8. startlingmoniker Says:

    Sounds pretty convincing, George. Are there other aerophones that use a membrane like this? What’s the closest example?

  9. Greg Bossert Says:

    Experimental musical instrument master Bart Hopkin calls them ‘membrane reeds’, and says that they are popular as toys and tourist items in Indonesia. See pages 66-69 of his “Musical Instrument Design” for details and ideas for building simpler variants.


    There are many more videos on YouTube of similar instruments. I have a rickety one made out of paper-mache from Hawaii (or at least, I bought it there and it has “Hawaii” painted on it…)

    I concur that it is an aerophone, and belongs to the extended reed family. It shares a number of attributes with ‘traditional’ fingered reed instruments: as George says above, the basic tone is produced by the reed alternating letting air through and stopping it, due to the counteracting forces of the pressure at the input (from the player) and the pressure in the tube (from the resonating air column) along with the springiness of the membrane. And the instrument is a closed pipe. This combination should produce a reed-style odd-harmonic overtone series, skewed somewhat by the membrane “bottoming out” and clipping off the airflow entirely, particularly at low and high blowing pressures.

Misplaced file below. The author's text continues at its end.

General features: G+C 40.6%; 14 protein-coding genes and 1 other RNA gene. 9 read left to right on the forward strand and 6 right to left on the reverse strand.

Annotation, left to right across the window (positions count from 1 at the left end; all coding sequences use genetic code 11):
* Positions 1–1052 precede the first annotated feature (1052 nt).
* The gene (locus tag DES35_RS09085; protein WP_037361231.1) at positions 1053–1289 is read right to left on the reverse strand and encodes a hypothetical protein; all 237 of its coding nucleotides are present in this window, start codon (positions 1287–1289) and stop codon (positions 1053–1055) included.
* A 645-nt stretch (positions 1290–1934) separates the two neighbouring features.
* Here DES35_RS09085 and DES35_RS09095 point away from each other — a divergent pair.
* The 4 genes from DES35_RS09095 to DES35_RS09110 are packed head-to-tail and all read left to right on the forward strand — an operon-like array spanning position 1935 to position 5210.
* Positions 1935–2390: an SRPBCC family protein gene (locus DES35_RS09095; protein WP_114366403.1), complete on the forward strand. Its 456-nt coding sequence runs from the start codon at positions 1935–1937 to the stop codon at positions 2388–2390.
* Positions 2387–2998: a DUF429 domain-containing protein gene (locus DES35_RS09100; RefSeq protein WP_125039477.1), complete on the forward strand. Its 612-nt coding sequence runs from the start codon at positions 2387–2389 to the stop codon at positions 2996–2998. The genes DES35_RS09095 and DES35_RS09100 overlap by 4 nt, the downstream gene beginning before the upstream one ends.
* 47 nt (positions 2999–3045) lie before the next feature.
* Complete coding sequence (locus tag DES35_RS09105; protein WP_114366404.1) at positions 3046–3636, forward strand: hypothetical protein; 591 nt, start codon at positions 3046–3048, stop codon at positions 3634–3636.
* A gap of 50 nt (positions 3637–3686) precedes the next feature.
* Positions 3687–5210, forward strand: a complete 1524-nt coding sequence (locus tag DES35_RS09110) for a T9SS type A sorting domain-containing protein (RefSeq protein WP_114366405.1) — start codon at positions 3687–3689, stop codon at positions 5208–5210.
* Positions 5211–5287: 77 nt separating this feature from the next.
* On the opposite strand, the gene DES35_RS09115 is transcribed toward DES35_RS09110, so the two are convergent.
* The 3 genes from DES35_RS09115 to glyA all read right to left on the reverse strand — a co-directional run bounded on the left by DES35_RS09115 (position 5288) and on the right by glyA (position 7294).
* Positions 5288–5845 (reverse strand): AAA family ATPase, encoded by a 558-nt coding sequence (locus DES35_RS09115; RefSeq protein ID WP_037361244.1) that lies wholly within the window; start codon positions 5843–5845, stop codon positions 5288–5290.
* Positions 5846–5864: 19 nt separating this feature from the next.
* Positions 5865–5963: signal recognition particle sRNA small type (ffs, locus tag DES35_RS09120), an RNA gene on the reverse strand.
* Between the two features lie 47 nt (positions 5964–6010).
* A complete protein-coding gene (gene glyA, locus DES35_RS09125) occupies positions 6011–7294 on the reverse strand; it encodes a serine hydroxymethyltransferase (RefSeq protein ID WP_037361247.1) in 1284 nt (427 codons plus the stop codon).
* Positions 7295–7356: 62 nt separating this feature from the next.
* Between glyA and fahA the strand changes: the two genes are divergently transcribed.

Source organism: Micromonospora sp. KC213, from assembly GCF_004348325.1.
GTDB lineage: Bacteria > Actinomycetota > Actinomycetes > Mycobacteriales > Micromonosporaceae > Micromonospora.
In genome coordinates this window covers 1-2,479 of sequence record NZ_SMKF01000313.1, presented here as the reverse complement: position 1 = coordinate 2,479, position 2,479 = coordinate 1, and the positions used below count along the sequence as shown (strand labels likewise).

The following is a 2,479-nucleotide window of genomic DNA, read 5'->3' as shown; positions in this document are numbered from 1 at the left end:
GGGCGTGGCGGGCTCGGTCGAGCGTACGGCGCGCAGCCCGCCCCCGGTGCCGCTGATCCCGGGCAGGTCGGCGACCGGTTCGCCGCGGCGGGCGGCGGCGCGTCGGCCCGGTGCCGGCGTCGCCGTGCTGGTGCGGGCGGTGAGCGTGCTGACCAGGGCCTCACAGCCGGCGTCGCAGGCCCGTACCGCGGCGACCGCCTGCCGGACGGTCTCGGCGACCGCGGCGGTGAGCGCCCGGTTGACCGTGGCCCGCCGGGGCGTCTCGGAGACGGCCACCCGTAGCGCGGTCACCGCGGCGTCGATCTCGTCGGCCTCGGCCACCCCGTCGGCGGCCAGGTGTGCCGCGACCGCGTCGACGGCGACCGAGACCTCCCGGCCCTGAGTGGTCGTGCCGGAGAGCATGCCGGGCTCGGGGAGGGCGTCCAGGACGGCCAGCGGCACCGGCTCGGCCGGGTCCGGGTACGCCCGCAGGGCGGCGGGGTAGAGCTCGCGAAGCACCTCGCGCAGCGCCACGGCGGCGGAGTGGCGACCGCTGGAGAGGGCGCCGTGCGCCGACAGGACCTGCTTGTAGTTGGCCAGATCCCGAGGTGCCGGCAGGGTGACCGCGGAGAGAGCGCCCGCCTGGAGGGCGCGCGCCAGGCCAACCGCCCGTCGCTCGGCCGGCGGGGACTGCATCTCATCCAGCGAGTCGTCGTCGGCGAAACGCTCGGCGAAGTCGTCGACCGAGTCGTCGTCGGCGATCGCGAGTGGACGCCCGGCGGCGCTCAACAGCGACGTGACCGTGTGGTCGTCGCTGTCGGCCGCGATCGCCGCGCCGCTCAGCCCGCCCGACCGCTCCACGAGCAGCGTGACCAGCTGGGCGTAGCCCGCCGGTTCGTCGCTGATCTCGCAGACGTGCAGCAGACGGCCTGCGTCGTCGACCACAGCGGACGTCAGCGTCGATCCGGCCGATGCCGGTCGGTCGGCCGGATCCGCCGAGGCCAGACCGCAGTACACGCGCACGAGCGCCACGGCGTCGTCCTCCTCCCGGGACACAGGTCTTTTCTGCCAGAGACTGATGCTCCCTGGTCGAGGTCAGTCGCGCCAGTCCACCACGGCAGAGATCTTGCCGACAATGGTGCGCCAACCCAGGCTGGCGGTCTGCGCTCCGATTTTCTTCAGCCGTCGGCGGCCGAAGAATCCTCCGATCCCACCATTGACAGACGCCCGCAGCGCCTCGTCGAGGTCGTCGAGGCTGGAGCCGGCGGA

The membrane material probably makes a significant difference in the tone. My “Hawaiian” instrument uses balloon rubber, and has a very mellow clarinet-like tone. But I see many examples with less stretchy plastic, which presumably adds both harmonic and non-harmonic overtones. It;s possible in this case that the membrane is simultaneously acting as a reed and as a merliton. Which is cool.

  10. Phyllis Crecelius Says:

    At first I agreed that your instrument was a aerophone rather than a mirliton. One of the main indicators of a mirliton is that the pitch is controlled by the player’s voice. Then I realized, I had never tried playing it as a mirliton. If, instead of blowing, you hum or sing into it, it does act like a mirliton, sort of. The player’s voice controls the pitch, but on certain notes it emits a raucous squeal.

    Phyllis G. Crecelius
    AKA motleyjustmotleynothingbutmotley
    AKA kazoologist@kazoologist.org

    –More information than most people would ever want to know about Kazooz–